Saturday, February 12, 2011

Egypt’s Demographic Whammy

— former Italian Prime Minister Giuliano Amato

The pyramids of Egypt everyone is looking at these days are not the ones built from sandstone, but those created from excess testosterone, ovulation and the explosion of youth. It is a demographic pyramid; skinny at the top but wide at the 15-to-30-year-old band.

Recently we were in the recording studio taping the audiobook version of The Biochar Solution. We were reading the Introduction ourselves, in first person singular, and leaving the remainder to more professional-sounding narrators.

As we read into the microphone, we had a strange out-of-body experience, transposing with the listening audience, and hearing that chapter for the first time from the point of view of a stranger.

It was a bit worrying.

In the United States in particular, and that is where the majority of sales for the book are expected, there is no general acceptance of the fundamental premise of this book — that climate change is the most serious threat homo sapiens face, more serious in fact than any we have ever faced.

But if you don’t believe you have the disease, its unlikely we’ll be able to sell you the remedy.

Some nervous second thoughts are to be expected, we suppose, but then we have always been speaking to a smaller, presumedly wiser audience — those who read. (And we’re not talking about TV Guide, USA Today or People Magazine, but actual books.) Perhaps, like us, our audience also surfs the web for emerging sector news feeds, and looks to the edges of science and intellectual debate for their perception of the future. They are less concerned with Lindsay Lohan’s latest court date or Gerard Butler’s abdominal exercise regimen than with the effects of the drought in the Amazon, the rising price of grain stocks, or the gitmoization of Bradley Manning.
 
Recently Peter Coy, of Business Week,  reported on the growing malaise of unemployed youth. “In Tunisia, the young people who helped bring down a dictator are called hittistes—French-Arabic slang for those who lean against the wall,” he said. “In Japan, they are freeters: an amalgam of the English word freelance and the German word Arbeiter, or worker. Spaniards call them mileuristas, meaning they earn no more than 1,000 euros a month. In the U.S., they're ‘boomerang’ kids who move back home after college because they can't find work. Even fast-growing China, where labor shortages are more common than surpluses, has its ‘ant tribe’ — recent college graduates who crowd together in cheap flats on the fringes of big cities because they can’t find well-paying work.”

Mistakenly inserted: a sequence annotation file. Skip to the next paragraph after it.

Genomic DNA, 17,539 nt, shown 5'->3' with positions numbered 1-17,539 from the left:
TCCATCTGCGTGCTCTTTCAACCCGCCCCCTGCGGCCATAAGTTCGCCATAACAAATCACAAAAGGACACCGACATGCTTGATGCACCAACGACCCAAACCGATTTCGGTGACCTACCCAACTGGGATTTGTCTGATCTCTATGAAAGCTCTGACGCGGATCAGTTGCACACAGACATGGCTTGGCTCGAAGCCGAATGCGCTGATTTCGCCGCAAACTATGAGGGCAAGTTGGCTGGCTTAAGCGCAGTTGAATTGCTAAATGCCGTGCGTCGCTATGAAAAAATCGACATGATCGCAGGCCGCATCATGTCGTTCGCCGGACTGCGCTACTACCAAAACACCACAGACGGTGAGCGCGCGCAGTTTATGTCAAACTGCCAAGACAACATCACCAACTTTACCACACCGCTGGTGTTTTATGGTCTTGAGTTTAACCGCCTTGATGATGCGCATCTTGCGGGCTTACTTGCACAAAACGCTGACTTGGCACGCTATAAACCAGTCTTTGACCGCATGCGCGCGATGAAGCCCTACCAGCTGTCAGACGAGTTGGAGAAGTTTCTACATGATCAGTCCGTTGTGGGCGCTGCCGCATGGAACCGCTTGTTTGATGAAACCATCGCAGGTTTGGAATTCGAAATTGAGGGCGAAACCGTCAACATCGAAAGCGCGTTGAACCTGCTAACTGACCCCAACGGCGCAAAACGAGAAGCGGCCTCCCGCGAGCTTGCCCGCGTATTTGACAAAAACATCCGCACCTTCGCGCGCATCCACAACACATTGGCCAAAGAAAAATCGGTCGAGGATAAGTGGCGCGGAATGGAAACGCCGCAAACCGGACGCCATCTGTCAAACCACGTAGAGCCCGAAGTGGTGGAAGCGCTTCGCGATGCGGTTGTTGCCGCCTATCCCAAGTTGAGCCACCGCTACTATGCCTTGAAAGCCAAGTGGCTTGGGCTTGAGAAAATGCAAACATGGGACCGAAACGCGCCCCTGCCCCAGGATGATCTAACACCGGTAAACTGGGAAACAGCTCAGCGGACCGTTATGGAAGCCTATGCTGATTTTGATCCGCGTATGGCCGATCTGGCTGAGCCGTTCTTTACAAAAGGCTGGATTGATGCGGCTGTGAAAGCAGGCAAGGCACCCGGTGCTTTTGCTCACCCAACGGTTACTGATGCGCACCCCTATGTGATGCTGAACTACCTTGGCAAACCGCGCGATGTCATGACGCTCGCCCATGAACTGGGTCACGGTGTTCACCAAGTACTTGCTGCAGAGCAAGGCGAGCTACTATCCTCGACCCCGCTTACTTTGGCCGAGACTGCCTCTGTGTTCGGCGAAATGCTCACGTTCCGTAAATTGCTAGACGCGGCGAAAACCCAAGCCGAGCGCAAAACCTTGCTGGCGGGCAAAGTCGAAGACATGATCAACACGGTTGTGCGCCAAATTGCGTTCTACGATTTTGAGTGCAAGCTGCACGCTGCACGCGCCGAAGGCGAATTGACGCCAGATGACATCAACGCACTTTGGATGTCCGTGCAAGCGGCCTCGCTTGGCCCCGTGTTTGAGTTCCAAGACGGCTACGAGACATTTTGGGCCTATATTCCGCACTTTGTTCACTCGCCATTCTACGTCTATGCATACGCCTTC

This is where population pressure begins to unravel economies. The revolution in the Middle East is being driven by demographics: youth with iPods and a serious case of consumer lust are demanding their share of the American Dream. There is as yet no recognition that the suburban middle class with a two-car garage and cable TV that they watched in movies, growing up, has been purchased at the expense of indigenous peoples and a rich matrix of bioregional ecosystems, both reduced to slavery before being nearly extinguished.

Fifteen- to 29-year-olds account for 34% of the population in Iran, 30% in Jordan, 29% in Egypt and 21% in the USA. As government belt-tightening extends retirement age, shaves public sector jobs and pensions, and cuts benefits to the unemployed, the old eat the jobs of the young.

For every group of disenchanted freeters, there is a corresponding group of extinct species. Mileuristas have been purchased at the cost of cork forests, salmon and Pyrenees bears.
 
The banal neoliberal prescription from governments hoping to reset to a status quo ante is to provide more education, jobs and a bigger safety net. Dream on. All three of those cures only feed the cancer. The highest rates of youth unemployment — typically a quarter of the population — are now found in the Middle East and North Africa, but that will change. China and India can’t possibly hope to keep pace with booming populations once the cheap energy peak tips into a steep energy decline. Food supply — double whammied by fuel and fertilizer panic and climate chaos — will be the great leveler.

And, in a curious twist, that may be when people come around to reading The Biochar Solution, or getting the audiobook.
 

1 comment:

Larry said...

I read through Biochar Solution a couple times before I could fully comprehend everything that was in it. It's a great book. I gave away my first copy to my nephew; I hope he took it seriously. Keep up the writing. I plan to give the book to other people, if they agree that they'll read it.

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